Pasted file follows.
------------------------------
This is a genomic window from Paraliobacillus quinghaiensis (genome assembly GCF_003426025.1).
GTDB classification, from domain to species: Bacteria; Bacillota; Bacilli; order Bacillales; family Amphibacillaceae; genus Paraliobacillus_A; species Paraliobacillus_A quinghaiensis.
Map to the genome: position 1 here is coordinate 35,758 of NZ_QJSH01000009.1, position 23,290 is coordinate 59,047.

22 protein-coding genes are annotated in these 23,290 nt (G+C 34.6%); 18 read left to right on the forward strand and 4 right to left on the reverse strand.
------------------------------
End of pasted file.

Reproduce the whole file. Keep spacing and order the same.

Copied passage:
This is a genomic window from Paraliobacillus quinghaiensis (genome assembly GCF_003426025.1).
GTDB classification, from domain to species: Bacteria; Bacillota; Bacilli; order Bacillales; family Amphibacillaceae; genus Paraliobacillus_A; species Paraliobacillus_A quinghaiensis.
Map to the genome: position 1 here is coordinate 35,758 of NZ_QJSH01000009.1, position 23,290 is coordinate 59,047.

22 protein-coding genes are annotated in these 23,290 nt (G+C 34.6%); 18 read left to right on the forward strand and 4 right to left on the reverse strand.